The potential funding was not the main driver here, but the desire to bring the important issues, that were being overlooked, clearly to the table. We also believed our knowledge, expertise and broader community representation would positively strengthen’s SWRDA’s oppinion of the Forest of Dean’s potential. Initially the LSP team were taken aback, but our EoI was well supported, well written and certainly credible. Added to that was the extremely short turnaround – we had at the very least commanded some respect.

The funding programme is a competitive process and the feedback made it clear that two bids from the same area would not be successful. Individual feedback recommended to both parties that cooperative development of a joint bid should be encouraged, whilst also pointing out that Transition had a significant role to play. This placed us in a strong negotiating position – for the LSP to have any chance of success, Transition had to be fully on board. After a show of team strength and standing our ground on the most important issues ( in a couple of quite testing meetings) I am pleased to say we have managed to influence the overall direction of a joint bid which we now feel comfortable supporting.

The timing of the release of the Transition Handbook and some recent national and regional policy developments made it clear that we were not just a mad fraction, but part of a growing movement that is well informed, innovative and committed to positive change to the benefit of all. It went a long way to supporting our objectives in a way that clarified our Transition vision to the LSP team. In a further timely development we also managed to book both Richard Heinberg and Megan Quinn to speak in the Forest of Dean at the end of March. A standing room only audience of around 250 reinforced the support for our community action.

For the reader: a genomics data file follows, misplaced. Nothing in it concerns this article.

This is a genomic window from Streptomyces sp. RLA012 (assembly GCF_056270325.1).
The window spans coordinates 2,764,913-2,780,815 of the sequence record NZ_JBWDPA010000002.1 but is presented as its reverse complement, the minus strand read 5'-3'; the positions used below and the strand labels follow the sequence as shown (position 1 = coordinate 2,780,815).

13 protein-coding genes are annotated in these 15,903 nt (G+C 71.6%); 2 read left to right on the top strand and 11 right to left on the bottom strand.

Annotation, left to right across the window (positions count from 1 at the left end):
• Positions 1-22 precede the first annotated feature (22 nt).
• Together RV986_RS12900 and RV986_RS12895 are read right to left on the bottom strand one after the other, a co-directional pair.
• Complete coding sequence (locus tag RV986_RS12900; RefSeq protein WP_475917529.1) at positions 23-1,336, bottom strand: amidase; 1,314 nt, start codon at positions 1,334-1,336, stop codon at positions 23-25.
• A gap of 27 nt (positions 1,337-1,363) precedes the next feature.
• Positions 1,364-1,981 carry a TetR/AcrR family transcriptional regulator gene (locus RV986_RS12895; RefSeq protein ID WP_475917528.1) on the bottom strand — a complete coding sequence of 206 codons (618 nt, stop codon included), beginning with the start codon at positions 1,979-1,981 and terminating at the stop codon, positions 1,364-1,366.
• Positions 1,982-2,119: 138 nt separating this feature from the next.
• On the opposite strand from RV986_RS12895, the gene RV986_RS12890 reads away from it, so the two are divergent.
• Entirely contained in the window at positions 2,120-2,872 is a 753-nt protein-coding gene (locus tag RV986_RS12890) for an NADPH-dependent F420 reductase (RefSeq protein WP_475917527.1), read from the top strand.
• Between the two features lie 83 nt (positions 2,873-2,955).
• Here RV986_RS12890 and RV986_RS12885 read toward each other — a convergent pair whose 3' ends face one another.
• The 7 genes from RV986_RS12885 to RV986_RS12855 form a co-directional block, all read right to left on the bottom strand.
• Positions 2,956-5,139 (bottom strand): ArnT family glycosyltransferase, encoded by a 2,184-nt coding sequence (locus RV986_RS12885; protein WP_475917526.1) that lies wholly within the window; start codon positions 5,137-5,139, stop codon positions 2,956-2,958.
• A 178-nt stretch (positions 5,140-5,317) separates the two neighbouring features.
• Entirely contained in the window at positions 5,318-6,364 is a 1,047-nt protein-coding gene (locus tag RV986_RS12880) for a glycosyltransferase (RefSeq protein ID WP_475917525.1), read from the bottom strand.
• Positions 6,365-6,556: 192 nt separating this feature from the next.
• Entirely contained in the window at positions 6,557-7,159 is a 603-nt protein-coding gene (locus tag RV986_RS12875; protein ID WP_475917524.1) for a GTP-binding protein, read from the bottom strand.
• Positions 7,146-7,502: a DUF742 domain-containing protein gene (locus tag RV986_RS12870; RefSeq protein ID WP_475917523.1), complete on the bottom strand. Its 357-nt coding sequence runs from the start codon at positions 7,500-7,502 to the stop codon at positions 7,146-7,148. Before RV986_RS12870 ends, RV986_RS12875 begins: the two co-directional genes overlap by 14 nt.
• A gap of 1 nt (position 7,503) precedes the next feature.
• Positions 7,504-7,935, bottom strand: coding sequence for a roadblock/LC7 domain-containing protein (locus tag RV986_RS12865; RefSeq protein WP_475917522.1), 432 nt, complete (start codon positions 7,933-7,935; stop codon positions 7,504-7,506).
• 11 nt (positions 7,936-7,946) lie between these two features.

Our revised joint bid (led by the LSP but based on a new structure and themes which we proposed) will, if successful, facilitate funding for the types of project ideas that are developing as part of our Transition activity). The bid process is still highly competitive and we may not be successful. And even if we are, it is unlikely to result in direct funding for Transition Forest of Dean per se. However, the events of the last few months can only be described in terms of huge progress that we would not have achieved had we continued along the established liaison route. Cooperative working is now a real possibility.

Our advice to others – if an opportunity arises and it feels strongly like the right thing to do, do some research to see what factual basis there is for that decision and what other support you can muster. If it still feels right (and positive!), be bold and go for it. In our case we had little to lose and a lot to gain – in particular a stronger voice from the grass roots up. After all we aren’t a lobbying group asking for something to change. We are part of the change itself.

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2 Comments

Mandy Goddard
19 Apr 5:00pm

This is a fascinating and heartening story. Well done Forest of Dean! I think it’s vital for the Transition movement to wrestle with this kind of thing if we’re to be taken seriously.

[...] beschlossen, die Aufnahme in das Transition Network zu beantragen (wir berichteten). Auch im Forest of Dean konnte sich die örtliche Transition-Initiative bereits erfolgreich in die Kommunalpolitik [...]